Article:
As the 2012 Opus College of Business graduates get ready to enter or re-enter the workforce or re-energize their workplace, we wanted to share a Q&A with Christopher Michaelson, Ph.D., assistant professor in the ethics and business law department, about his research on meaningful work.
Q. What do you mean by “meaningful work”?
A. Meaningful work refers not only to work that is meaningful to the worker but that also contributes meaningfully to general well-being. Most people intuitively have an idea of what meaningful work is and whether they consider their own work to be meaningful. There is a lot of excellent research on why people do the kinds of work they do and what they think about it. However, comparatively few people consider why they ought to do the work they do in a moral sense. My research examines the morality of meaningful work, including whether we have a moral obligation to perform and/or provide it.
Q. Why is this topic of interest to you?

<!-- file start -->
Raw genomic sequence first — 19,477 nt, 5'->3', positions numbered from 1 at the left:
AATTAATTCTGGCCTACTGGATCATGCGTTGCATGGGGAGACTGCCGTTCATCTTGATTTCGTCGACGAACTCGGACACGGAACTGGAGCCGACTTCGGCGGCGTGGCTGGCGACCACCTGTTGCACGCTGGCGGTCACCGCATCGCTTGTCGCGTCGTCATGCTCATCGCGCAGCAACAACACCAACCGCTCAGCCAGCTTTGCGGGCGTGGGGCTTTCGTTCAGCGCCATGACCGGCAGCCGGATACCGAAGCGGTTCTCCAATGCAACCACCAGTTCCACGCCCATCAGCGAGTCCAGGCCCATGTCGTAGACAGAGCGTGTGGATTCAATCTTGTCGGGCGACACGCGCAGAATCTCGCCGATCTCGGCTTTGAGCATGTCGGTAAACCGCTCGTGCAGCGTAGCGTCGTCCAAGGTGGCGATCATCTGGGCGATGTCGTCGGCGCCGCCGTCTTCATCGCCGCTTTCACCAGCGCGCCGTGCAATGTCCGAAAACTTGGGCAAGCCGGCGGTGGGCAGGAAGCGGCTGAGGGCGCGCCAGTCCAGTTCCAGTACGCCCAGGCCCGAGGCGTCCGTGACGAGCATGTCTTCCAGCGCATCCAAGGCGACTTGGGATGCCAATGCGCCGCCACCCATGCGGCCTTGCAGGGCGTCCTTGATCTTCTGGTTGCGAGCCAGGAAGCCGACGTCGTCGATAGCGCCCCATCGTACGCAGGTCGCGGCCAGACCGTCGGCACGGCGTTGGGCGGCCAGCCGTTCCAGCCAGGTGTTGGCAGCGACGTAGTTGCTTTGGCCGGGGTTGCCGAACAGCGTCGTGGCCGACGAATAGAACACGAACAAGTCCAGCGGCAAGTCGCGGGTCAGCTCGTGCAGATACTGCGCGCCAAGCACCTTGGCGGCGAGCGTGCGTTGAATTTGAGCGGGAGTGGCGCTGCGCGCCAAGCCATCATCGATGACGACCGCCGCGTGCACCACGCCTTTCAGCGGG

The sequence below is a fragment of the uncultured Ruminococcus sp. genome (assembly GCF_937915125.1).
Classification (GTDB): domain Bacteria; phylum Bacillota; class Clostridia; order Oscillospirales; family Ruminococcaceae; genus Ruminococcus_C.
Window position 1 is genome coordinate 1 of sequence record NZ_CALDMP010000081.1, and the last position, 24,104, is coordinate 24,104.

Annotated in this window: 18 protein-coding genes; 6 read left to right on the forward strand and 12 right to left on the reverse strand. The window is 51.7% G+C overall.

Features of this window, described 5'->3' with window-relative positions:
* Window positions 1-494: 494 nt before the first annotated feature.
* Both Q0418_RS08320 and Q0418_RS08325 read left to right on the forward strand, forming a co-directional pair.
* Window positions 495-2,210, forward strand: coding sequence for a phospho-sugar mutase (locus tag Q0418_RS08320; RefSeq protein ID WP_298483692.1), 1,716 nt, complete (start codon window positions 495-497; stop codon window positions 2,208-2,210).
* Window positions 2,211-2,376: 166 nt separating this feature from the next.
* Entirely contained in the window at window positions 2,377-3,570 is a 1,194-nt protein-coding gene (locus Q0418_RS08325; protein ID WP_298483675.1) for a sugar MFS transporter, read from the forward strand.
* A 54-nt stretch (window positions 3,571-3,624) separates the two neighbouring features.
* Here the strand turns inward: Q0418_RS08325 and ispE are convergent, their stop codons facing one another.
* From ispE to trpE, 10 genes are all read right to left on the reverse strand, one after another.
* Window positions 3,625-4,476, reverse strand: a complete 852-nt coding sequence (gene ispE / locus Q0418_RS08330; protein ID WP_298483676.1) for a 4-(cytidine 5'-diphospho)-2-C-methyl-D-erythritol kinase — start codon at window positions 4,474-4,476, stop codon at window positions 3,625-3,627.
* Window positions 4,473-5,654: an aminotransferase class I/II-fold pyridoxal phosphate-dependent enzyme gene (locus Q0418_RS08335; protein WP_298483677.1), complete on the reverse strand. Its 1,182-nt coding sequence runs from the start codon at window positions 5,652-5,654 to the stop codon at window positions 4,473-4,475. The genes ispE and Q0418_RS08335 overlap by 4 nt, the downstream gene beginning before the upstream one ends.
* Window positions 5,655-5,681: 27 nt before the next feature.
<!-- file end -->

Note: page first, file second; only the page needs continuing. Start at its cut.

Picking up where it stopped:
A. Some of the influential people in my life had relatively clear ideas about what kinds of work were morally acceptable for me to pursue. Sometimes, I joke that I became the wrong kind of doctor. My mother, a teacher, would really have liked me to have been a medical doctor for a meaningful reason: Doctors help others, and in doing so make the world better. There are good reasons why doctors are generally held in high esteem. The fact that the market often compensates them well seems an appropriate reward for their efforts. Similarly, teachers help others improve our world, but they are often not as well-compensated. In my career as a teacher of business students and as a business person, I have tried to encourage my students and business organizations to consider ways in which business can and does enhance well-being. I promote exploration of how the market can or should reward such efforts. (more…)